4/8/2019 | 9 MINUTE READ

Skeleton design enables more competitive composite autostructures

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New approach combines thermoplastic pultrusions with injection overmolding in a two-step, 75-second process.

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As manufacturers seek to reduce the cost of composite components, designers strive to use constituent materials as efficiently as possible while enabling automated production and integration of multiple functions. For automotive applications, this challenge is exacerbated by the need for cycle times as short as 1-2 minutes.

Overmolding — injection molding thermoplastic composite features on top of continuous fiber preforms — has been pursued as a possible solution for years. For example, the CAMISMA project demonstrated an overmolded composite seat back in 2014 (see “CAMISMA’s car seat back: Hybrid composite for high volume”). “But this approach has been taken to the next level, now achieving fully automated production of thermoplastic composite BIW [body-in-white] structures,” explains Dr. Christoph Ebel, head of SGL Carbon’s (Wiesbaden, Germany) Lightweight & Application Center (LAC, Meitingen, Germany).

This advancement is thanks to a “skeleton” design approach that has been in development for several years. As first demonstrated in the MAI Skelett project in 2015, the process involves use of unidirectional (UD) carbon fiber thermoplastic pultrusions that are thermoformed and overmolded in a two-step, 75-second process to produce a structural roof member that exceeds all previous version requirements. It also integrates clips for attachments and changes crash behavior from brittle to ductile failure mode for increased BIW residual strength (see “More details on MAI Skelett design process”).

MAI Skelett demonstrator

The 17-month MAI Skelett project was supported by the German Federal Ministry of Education and Research (BMBF) and completed by MAI Carbon, a regional division of the Carbon Composites e.V. (Augsburg) network. Led by BMW (Munich, Germany), the project’s focus was to realize a specific demonstrator: the windshield frame, located between the two A pillars above the glass windscreen. Its design was based on the current BMW i3 structure, including all functional and space requirements. The windshield frame serves not only as a transverse structural member for the roof, but also provides other functions: rigidity, which also reduces noise, vibration and harshness (NVH); strength (roof pressing test) to help meet crash requirements; a fixture for interior components (for example, visor, interior trim, wiring harness for lighting, etc.), as well as support for connections with the windshield, sun roof and exterior roof panel.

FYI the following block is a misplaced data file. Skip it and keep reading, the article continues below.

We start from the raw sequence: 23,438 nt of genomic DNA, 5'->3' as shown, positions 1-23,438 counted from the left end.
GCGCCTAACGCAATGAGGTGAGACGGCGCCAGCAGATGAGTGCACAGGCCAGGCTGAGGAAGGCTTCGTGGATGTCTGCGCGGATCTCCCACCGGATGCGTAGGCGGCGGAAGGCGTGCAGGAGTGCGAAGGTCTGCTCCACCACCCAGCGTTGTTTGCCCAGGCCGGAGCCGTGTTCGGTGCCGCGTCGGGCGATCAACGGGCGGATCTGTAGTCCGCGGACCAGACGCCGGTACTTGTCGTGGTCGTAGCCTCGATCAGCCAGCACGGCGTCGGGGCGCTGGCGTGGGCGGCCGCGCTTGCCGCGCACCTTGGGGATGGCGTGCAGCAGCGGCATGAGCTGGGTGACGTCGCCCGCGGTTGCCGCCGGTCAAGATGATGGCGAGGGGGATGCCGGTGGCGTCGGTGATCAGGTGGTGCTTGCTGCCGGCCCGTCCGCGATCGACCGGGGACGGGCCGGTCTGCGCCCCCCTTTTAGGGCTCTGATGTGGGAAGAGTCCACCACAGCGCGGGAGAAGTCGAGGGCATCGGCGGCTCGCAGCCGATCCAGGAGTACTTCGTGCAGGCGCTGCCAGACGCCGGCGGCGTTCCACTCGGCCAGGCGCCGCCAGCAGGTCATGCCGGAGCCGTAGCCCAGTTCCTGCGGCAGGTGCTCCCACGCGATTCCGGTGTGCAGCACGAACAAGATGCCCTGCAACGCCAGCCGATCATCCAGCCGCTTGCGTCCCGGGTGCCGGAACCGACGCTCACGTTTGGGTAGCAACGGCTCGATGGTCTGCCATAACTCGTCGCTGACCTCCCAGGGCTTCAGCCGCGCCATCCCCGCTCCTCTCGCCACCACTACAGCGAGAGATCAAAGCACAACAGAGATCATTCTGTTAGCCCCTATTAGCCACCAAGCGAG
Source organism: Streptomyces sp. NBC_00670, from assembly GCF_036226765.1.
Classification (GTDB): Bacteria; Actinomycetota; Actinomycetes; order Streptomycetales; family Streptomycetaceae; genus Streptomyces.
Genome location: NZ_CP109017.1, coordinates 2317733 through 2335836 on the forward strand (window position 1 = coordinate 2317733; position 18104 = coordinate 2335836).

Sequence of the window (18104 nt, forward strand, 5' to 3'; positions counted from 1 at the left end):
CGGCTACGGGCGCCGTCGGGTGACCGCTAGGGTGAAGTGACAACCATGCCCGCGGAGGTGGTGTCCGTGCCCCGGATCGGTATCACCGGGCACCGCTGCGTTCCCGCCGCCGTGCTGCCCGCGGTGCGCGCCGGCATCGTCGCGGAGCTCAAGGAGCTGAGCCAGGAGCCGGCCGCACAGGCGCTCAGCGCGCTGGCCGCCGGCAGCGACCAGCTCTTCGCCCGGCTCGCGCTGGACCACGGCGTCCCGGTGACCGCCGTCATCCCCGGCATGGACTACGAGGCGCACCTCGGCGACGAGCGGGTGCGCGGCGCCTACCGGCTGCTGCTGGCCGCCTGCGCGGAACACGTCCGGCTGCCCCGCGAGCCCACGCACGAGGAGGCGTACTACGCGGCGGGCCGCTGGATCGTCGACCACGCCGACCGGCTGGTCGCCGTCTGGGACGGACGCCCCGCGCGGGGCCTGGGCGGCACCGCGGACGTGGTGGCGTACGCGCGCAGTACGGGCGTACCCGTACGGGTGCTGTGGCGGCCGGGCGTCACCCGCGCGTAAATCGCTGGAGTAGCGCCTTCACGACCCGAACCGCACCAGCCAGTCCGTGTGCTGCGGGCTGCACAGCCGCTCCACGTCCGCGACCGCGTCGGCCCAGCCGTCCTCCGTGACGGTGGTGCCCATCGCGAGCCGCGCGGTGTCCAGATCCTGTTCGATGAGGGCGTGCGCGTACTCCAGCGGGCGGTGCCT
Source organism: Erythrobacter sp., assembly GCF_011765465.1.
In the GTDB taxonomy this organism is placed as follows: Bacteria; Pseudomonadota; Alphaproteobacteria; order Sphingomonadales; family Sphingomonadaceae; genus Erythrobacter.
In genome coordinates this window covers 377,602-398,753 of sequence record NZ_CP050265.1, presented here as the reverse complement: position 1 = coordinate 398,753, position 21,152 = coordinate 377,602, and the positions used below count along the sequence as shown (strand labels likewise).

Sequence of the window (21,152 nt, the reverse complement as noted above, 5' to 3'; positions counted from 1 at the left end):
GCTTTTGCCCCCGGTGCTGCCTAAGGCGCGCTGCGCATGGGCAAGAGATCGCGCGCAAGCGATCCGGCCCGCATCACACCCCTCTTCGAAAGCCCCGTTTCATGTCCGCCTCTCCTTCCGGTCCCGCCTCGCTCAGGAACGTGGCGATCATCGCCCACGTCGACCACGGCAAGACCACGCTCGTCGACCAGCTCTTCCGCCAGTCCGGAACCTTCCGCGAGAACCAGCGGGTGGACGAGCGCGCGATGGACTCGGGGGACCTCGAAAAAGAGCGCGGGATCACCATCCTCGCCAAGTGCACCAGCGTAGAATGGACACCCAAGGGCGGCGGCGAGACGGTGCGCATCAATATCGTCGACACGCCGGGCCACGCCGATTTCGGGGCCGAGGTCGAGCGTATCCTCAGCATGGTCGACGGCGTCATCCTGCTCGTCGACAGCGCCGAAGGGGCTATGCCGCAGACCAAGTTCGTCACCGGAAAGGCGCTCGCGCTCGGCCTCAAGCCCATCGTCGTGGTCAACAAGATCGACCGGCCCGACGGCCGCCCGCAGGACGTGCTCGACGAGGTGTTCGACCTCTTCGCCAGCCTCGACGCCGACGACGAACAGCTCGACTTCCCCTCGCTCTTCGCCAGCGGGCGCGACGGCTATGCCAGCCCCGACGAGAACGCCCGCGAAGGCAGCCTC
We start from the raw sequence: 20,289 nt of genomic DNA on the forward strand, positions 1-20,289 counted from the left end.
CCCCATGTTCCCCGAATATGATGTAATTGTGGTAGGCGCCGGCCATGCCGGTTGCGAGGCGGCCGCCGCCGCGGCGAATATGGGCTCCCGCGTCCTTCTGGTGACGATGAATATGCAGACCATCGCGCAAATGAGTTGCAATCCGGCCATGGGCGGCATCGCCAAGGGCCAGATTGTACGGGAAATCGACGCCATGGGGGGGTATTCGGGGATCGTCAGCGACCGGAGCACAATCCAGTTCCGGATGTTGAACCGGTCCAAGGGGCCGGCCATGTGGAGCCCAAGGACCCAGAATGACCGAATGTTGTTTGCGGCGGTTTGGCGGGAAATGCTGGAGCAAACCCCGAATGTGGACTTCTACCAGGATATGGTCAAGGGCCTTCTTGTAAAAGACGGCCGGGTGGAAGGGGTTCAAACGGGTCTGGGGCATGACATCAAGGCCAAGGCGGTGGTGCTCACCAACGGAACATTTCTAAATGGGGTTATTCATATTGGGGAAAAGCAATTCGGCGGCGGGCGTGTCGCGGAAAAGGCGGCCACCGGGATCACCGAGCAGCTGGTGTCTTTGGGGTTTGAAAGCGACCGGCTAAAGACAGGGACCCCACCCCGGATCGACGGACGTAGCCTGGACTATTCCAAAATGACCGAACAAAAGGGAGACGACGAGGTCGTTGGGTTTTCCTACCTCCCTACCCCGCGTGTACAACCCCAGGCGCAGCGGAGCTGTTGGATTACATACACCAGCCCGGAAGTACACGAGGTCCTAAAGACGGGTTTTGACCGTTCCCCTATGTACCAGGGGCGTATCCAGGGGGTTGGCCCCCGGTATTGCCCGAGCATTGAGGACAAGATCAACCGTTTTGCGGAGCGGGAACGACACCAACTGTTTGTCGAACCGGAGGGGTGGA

The skeleton design windshield frame comprised four UD fiber-reinforced pultruded bars in the corners of the part, encapsulated in an overmolded frame to provide torsional rigidity and complex-shaped functional attachments. The pultruded profiles are not all in one plane, but instead are arranged at different heights: two are near the bottom of the 60-millimeter-tall part, and two are near the top.